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Blue-white Rigel is at the foot of Orion


Tonight for February 16, 2015

Up before the sun? See the moon and Mercury before sunrise February 17.

On February 14, we talked about Orion’s bright star Betelgeuse. Today … its bright star Rigel.

Before you can find Rigel, you need to know how to find Orion. The three sparkling blue-white stars of Orion’s Belt are easy to spot. As viewed from the Northern Hemisphere, this compact line of stars can be found in the south to southeast sky at nightfall. It is more toward the northern sky for observers in the Southern Hemisphere. No matter where you are, if you look outside in the evening now, chances are the pattern you’ll pick out will be Orion!

A planisphere is virtually indispensable for beginning stargazers. Order your EarthSky Planisphere today!

You might note that Orion’s two brightest stars – Betelgeuse and Rigel – lodge at an equal distance above and below Orion’s Belt. Rigel is shown on today’s chart. Look back at yesterday’s chart to see Betelgeuse.

Look again at Rigel. Because it lies some 775 light-years away, Rigel must be intrinsically extraordinarily luminous to shine so brightly in our sky. If this star were as close as our sun, it would outshine the sun by 40,000 times!

Although both Rigel and Betelgeuse are extremely luminous supergiant suns, the stark color contrast between these two stars makes Betelgeuse and Rigel readily distinguishable. (Try binoculars, if you can’t distinguish color with the unaided eye.) Betelgeuse has a reddish hue, while Rigel sparkles blue-white. By the way, a star’s color is very revealing of its surface temperature. Red stars are cool (2,000 to 3,500 Kelvin) and in the autumn of their years, while blue and blue-white stars are hot (over 10,000 K) and young, in the heyday of youth.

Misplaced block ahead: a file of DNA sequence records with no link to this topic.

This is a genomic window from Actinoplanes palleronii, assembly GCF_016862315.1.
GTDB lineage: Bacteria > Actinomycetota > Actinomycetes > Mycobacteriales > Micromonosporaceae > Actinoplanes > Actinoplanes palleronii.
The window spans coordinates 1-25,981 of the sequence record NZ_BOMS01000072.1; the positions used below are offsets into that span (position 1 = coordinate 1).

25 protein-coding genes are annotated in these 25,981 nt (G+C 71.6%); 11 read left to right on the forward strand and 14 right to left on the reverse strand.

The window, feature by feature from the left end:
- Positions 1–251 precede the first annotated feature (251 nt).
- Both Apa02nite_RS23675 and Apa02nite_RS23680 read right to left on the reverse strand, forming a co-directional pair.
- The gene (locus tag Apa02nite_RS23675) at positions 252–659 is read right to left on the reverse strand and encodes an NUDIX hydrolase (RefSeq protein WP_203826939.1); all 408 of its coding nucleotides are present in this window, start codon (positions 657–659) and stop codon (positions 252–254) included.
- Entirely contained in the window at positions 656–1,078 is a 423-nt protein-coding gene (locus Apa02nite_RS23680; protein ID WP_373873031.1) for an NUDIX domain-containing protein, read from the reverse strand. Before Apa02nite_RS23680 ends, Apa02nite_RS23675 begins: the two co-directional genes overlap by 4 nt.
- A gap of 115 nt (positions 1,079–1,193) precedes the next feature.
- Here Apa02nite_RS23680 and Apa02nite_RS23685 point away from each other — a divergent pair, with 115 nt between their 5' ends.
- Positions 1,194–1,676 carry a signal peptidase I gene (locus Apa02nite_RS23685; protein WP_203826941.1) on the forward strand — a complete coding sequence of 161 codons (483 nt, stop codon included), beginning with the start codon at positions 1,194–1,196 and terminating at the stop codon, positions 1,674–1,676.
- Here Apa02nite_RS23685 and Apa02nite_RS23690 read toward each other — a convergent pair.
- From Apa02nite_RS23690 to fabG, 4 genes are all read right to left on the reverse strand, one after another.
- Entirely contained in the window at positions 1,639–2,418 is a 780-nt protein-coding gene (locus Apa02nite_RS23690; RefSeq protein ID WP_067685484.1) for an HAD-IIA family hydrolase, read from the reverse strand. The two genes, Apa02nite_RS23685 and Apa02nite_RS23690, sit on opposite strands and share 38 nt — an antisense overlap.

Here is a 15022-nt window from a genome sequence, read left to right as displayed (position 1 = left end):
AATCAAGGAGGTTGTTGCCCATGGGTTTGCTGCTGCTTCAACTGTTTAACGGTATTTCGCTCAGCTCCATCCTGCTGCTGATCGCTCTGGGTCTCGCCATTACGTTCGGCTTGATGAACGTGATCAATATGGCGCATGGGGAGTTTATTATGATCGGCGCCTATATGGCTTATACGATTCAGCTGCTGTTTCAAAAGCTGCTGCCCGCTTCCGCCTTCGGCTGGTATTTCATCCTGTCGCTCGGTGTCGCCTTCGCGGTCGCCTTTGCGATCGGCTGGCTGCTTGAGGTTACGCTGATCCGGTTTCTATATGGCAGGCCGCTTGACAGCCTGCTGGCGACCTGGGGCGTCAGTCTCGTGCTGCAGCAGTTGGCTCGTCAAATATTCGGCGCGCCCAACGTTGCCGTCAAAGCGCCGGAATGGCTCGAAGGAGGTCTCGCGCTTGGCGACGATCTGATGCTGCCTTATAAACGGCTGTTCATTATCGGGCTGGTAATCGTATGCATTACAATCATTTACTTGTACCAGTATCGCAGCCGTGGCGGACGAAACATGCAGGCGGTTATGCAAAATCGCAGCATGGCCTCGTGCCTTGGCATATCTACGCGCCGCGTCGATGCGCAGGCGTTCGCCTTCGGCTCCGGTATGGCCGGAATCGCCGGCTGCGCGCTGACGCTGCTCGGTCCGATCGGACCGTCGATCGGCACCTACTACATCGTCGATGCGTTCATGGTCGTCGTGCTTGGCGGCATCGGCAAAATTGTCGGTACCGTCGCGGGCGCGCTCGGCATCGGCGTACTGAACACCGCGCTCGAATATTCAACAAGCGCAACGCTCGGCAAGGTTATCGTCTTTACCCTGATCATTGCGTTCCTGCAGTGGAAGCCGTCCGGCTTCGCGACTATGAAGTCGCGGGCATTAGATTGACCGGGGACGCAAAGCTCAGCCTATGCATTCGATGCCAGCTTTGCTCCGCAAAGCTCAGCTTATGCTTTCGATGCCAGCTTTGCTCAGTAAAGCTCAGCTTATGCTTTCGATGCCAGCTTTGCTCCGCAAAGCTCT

Astronomers believe both red and blue supergiant stars blow up into supernova explosions, though at one time it was thought that only red supergiants did so. Look for Rigel, Orion’s blue supergiant star, at the foot of Orion tonight!

See Mercury in the sunrise direction on February 17, 2015. The planet Mercury – innermost planet of the solar system – is up in the east before sunrise on these February 2015 mornings. Many people never see Mercury because it stays near the sun in our sky. To catch it, though, look east and close to the sunrise point on the horizon 75 to 60 minutes before sunrise. Binoculars may be helpful. This particular apparition of Mercury in the morning sky greatly favors the Southern Hemisphere.

It'll be a big challenge, especially at norterly latitudes, to catch the moon and Mercury before sunrise on February 17. From the Southern hemisphere, the moon and Mercury will be infinitely easier to see before sunrise.

It’ll be a big challenge, especially at northerly latitudes, to catch the moon and Mercury before sunrise on February 17. From the Southern Hemisphere, the moon and Mercury will be infinitely easier to see before sunrise.

Bottom line: This post describes how to locate Orion’s bright blue-white star Rigel. Plus … try finding Mercury before sunrise.

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